I feel with proper marketing this idea could just catch on. In a buyers market, not paying for the inspection may present a plus for the potential buyer. There are drawbacks of course such as assuring potential clients that you are independant and do not represent the seller or agent and of course making potential buyers understand that it is not a guarantee of any kind.

I know there is a wealth of information on this site and would like you to ring in with any thoughts you might have. Please don't hold back. I'm really looking for subjective input.

Thanks

Pre-listing inspections are a great idea for all the reasons that you've outlined. They've never really taken off in my area though. There are some places, like the SF Bay area where listing inspections are the norm. Perhaps one of those guys could chime in about his marketing techniques.

- Jim Katen, Oregon

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My thoughts on pre-listing inspections are probably going to differ from others but you asked for input, so here goes…

I’ve only done a few since I started. Those have usually been at the request (and often paid for) by the listing agent, not as a sales aid but as a means of convincing the seller that they really need to fix a bunch of stuff. The handful of others, directly from the homeowners, have all had major “deferred maintenanceâ€

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I think pre-listing inspections are a logical idea, but there are some legal issues that have kept me from pursuing them harder. What few I've done have been with the express acknowledgment that the guy following me working for the buyer may very well write up something that I don't view as a problem. (Some guys around here are BIG on obvious cosmetic defects and harmless concrete shrinkage cracks.)

Call me a cynic if you want, but I think the reason most agents don't push a pre-listing inspection is that they don't want to know about any defects, and they don't want their sellers to either. It makes it easier to fill out the sellers disclosure form when all ya have to do is check all the "no" boxes. Call it plausible denial!

I guess they'd rather take the risk that an incompetent inspector won't find much wrong after an offer is written.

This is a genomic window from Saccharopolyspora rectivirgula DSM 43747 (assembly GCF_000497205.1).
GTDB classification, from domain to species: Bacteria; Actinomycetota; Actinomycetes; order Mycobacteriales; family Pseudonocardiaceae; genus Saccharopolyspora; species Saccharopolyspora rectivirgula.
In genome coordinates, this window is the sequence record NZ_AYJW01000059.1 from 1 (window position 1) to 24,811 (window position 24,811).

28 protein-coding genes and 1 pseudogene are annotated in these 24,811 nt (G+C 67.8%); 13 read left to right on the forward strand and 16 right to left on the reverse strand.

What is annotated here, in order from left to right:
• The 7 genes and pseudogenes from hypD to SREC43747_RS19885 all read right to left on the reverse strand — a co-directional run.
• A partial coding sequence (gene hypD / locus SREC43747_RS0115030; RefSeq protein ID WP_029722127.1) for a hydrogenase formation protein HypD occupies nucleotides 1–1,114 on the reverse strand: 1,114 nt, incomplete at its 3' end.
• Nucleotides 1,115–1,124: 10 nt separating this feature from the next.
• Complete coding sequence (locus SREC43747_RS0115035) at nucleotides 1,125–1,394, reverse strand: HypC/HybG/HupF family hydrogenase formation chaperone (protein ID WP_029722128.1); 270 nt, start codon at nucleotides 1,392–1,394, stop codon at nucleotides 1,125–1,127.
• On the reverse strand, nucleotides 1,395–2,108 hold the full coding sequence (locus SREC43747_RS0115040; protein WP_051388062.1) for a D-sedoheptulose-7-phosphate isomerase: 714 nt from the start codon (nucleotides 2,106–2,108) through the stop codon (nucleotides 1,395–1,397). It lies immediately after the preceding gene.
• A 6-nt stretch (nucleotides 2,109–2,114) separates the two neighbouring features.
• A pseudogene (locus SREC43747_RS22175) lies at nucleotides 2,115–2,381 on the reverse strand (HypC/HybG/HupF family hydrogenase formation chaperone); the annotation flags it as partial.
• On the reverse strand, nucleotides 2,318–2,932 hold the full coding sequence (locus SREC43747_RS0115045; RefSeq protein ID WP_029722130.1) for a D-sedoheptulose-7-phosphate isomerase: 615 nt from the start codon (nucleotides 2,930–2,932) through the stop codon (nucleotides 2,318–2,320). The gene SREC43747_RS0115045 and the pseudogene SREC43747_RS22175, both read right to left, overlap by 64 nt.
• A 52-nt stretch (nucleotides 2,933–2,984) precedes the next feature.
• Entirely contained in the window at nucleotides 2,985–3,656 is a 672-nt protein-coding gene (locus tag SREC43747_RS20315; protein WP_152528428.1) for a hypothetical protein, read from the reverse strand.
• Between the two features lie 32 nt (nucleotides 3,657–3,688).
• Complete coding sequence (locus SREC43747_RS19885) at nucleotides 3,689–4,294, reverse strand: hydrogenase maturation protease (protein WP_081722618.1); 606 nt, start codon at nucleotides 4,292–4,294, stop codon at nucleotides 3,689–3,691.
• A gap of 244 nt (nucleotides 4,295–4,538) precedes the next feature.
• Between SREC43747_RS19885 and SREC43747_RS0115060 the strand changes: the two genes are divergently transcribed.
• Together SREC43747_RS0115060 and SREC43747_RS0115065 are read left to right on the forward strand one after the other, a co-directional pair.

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Wow, thanks guys!

Great insight so far, and I'm taking it all in. I am aware that most agents will probably shun this idea however I decided to throw it up here anyways and see if anyone else has tried or has thought of trying. I have thought about maybe an extra "orientation" charge for the new buyers to give them a better understanding of the report and of their new home. I have thought about giving the homeowner the reduction in price which the orientation should recover. (it would also cover subsequent revisits by different interested parties trying to make an informed offer)

The idea of having a HI go through a poorly maintained home is not very appealing to some sellers, but then again, neither is having the deal fall through after the pre purchase inspection or after how the negotiated price always seems to make it's way down to the absolute minimum they told their agents they would accept, and are now forced to fix or pay for repairs they weren' aware of.

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Most of the realtors do not want pre listing inspections.

I haven given away 24 at their luncheons over the last 18 months and only one was used to get a house ready to sell. it was an agent house and she did the repairs and sold it, but I did get to inspected the house she bought.

One agent wanted me to do his house so he would know what he need to do to it but he wasn't going to sell it.

The agents do not want to know what is wrong with the house. Most are hoping that the buyers do not get an inspection.

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I am not really looking to do anything except inspections coinciding with CAHPI SOP. I'm not diversifying my product line, I'm just thinking of a way to increase my customer base.